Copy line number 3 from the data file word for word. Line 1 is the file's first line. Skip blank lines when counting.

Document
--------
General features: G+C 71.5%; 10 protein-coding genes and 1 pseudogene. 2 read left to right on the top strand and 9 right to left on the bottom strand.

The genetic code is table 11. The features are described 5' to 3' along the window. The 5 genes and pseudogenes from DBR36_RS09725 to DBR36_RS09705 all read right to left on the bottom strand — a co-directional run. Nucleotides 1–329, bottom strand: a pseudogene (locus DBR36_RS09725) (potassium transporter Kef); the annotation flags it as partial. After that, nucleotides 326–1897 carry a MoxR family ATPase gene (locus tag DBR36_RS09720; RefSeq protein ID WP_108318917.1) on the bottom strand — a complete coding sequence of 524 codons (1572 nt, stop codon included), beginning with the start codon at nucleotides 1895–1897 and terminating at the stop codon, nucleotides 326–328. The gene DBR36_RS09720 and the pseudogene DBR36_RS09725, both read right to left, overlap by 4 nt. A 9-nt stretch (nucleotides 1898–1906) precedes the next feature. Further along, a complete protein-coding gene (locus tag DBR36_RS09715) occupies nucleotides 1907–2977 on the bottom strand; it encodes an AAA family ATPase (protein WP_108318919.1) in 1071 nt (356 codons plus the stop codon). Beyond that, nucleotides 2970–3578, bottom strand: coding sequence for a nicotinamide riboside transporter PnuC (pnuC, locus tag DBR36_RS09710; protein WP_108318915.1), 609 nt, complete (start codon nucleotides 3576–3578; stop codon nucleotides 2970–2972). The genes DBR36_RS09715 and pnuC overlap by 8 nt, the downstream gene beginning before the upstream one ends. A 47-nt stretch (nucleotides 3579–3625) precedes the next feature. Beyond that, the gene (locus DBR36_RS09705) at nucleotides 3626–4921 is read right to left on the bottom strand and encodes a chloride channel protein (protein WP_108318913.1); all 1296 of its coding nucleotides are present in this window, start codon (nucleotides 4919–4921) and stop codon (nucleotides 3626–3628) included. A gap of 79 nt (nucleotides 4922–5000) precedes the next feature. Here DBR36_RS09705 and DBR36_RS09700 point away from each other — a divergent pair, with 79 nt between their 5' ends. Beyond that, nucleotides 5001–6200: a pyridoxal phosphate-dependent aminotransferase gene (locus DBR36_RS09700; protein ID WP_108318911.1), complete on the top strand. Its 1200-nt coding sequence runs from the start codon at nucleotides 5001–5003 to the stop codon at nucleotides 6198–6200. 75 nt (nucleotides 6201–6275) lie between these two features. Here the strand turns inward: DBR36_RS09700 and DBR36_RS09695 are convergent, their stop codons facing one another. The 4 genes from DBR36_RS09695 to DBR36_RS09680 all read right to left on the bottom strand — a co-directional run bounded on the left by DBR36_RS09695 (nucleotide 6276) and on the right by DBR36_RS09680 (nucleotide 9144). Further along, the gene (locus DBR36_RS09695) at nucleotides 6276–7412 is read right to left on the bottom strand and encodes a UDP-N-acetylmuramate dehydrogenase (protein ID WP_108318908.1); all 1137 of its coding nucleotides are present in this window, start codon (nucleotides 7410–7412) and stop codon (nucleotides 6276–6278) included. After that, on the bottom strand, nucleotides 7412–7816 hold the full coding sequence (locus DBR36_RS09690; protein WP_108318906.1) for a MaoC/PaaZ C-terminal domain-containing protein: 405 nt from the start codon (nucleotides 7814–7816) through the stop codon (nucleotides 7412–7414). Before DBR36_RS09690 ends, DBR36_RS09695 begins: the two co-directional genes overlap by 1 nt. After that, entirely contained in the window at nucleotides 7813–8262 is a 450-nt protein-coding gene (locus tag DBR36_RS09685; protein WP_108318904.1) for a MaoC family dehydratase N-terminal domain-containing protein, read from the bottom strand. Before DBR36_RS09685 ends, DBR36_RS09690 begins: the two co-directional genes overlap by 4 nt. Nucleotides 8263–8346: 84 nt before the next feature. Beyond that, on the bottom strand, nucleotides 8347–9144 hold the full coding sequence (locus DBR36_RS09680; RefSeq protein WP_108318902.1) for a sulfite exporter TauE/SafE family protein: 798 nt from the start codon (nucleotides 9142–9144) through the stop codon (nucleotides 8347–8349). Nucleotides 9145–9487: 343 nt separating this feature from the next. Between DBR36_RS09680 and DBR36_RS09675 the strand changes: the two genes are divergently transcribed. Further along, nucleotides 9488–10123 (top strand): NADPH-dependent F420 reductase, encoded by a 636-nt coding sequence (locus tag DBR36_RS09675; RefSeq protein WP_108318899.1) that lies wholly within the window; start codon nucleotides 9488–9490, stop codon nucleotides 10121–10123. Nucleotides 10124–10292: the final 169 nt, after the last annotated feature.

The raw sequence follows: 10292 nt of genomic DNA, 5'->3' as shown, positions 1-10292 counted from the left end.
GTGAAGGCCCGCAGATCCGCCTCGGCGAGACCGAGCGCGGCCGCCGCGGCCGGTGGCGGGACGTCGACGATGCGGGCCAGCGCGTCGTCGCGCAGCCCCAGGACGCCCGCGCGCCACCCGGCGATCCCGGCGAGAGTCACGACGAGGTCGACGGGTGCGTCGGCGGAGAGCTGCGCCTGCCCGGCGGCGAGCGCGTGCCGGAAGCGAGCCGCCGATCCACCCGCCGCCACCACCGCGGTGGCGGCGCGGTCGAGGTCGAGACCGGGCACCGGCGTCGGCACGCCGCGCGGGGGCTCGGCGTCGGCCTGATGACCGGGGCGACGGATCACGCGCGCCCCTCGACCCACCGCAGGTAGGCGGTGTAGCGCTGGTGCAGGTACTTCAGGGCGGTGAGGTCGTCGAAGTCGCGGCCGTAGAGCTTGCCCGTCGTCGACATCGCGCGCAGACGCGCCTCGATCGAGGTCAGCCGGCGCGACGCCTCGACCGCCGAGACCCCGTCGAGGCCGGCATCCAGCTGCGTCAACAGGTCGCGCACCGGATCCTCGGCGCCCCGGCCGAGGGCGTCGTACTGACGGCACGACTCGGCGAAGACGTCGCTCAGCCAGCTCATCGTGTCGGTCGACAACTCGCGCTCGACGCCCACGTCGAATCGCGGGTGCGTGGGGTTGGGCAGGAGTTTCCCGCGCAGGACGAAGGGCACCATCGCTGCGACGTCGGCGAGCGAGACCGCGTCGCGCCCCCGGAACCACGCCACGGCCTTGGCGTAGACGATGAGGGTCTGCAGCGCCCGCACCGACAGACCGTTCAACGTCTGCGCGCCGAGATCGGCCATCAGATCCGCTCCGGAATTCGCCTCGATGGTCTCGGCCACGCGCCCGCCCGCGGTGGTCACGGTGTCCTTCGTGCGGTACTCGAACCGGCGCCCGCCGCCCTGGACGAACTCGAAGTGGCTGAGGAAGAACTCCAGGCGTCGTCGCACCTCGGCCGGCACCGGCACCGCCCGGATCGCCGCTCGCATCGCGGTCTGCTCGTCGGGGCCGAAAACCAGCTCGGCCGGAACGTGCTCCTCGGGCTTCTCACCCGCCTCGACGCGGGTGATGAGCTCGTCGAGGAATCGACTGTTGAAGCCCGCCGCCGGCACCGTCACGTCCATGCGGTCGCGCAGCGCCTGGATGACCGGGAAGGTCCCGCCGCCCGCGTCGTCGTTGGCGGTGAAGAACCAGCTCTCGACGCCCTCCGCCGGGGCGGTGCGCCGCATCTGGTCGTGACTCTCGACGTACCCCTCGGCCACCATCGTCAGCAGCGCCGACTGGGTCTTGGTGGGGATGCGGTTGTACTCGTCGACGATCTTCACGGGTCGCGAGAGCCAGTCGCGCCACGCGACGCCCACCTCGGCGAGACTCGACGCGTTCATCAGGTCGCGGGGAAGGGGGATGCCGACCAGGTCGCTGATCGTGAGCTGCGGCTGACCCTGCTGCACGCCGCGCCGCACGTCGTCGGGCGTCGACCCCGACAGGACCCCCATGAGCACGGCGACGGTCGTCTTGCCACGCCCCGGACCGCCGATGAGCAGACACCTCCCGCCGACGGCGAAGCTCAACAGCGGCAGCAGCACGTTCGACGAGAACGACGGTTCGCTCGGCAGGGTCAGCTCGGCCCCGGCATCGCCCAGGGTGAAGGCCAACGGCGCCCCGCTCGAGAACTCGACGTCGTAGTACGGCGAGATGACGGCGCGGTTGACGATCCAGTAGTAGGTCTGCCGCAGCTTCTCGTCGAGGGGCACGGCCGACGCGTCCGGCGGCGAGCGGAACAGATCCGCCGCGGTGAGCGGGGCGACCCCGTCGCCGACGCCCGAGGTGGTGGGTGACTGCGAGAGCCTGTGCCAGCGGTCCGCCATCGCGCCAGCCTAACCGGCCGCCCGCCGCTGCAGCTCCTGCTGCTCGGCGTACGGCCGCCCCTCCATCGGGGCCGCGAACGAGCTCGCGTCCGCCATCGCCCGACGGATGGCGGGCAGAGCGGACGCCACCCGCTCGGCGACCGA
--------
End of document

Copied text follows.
The raw sequence follows: 10292 nt of genomic DNA, 5'->3' as shown, positions 1-10292 counted from the left end.